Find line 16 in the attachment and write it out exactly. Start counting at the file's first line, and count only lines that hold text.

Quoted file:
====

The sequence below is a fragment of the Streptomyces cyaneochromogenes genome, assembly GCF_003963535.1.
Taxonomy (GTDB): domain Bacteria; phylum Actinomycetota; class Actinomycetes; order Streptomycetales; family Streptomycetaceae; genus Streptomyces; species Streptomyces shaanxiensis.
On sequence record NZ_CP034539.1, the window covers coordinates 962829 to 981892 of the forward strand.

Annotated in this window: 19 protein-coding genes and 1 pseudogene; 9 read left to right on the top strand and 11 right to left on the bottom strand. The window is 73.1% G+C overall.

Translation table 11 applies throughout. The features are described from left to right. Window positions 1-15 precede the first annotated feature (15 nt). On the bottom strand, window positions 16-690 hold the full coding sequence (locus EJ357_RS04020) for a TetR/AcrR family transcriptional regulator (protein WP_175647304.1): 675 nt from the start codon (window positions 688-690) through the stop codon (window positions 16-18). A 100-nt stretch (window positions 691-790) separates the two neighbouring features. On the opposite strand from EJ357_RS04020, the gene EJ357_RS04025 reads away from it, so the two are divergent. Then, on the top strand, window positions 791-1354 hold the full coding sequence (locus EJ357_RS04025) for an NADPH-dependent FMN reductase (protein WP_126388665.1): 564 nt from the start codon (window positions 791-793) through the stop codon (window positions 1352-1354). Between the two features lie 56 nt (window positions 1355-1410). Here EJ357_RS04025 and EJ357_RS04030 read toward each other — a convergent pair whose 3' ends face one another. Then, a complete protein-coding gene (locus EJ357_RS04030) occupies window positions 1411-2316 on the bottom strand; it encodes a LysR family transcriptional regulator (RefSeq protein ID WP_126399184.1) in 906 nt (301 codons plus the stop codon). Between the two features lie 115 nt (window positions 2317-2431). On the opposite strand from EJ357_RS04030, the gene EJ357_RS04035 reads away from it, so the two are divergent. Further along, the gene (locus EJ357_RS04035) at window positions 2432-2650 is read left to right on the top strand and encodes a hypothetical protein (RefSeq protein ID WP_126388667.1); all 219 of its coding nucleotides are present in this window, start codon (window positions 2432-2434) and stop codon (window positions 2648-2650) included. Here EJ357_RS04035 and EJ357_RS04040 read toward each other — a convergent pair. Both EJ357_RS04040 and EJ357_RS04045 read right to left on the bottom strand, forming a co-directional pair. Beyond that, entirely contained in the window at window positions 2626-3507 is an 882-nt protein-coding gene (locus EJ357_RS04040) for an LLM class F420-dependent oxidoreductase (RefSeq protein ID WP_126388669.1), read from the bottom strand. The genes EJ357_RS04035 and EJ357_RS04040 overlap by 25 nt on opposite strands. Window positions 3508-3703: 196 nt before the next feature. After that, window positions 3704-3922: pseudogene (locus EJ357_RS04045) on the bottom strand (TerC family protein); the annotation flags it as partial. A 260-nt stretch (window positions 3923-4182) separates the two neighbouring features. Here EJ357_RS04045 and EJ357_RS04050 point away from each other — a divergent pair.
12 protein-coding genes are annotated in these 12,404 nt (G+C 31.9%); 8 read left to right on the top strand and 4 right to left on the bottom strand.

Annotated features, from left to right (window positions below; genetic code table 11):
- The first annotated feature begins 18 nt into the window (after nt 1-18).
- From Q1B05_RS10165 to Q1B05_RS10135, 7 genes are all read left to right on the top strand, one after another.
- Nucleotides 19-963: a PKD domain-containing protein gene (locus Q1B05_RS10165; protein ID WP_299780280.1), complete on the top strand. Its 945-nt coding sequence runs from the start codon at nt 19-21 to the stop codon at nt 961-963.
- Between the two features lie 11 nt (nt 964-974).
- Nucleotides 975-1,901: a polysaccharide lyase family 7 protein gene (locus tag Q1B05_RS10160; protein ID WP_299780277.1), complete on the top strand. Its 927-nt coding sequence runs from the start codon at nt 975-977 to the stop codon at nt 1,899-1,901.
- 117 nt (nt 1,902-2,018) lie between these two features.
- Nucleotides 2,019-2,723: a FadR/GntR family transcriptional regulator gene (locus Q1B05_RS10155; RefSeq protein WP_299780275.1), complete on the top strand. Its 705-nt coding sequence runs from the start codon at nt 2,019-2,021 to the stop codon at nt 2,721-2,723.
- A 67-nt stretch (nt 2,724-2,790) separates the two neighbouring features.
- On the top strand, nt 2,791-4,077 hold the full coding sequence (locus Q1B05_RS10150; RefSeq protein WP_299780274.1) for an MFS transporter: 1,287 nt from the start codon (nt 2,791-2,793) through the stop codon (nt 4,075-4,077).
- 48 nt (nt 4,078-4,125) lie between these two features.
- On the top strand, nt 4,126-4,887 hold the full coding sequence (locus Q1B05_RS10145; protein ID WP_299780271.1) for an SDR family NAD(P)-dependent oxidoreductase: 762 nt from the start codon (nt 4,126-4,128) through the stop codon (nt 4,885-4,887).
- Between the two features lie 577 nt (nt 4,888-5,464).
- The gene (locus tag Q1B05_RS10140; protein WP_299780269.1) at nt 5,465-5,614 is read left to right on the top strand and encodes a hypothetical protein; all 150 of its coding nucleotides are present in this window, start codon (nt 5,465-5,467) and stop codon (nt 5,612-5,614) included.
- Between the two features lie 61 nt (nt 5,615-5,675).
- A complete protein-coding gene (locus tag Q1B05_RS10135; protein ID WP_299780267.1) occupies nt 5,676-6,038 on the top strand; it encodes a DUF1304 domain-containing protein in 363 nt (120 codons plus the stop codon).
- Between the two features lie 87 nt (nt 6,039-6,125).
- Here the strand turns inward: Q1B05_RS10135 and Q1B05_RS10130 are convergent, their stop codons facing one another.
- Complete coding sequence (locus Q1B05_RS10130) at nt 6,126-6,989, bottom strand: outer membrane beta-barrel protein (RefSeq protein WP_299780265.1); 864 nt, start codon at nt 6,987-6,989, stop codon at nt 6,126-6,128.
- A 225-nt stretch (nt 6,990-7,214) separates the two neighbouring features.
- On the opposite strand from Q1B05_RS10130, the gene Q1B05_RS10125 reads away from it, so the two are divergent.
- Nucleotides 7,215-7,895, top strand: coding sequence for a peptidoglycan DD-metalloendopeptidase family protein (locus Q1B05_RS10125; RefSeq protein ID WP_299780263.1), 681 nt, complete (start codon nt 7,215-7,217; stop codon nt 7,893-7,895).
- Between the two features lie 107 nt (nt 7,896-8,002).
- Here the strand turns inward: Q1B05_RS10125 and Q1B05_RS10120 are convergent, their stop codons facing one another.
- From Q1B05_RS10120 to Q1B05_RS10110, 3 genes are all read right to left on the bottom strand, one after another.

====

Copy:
- On the top strand, nt 2,791-4,077 hold the full coding sequence (locus Q1B05_RS10150; RefSeq protein WP_299780274.1) for an MFS transporter: 1,287 nt from the start codon (nt 2,791-2,793) through the stop codon (nt 4,075-4,077).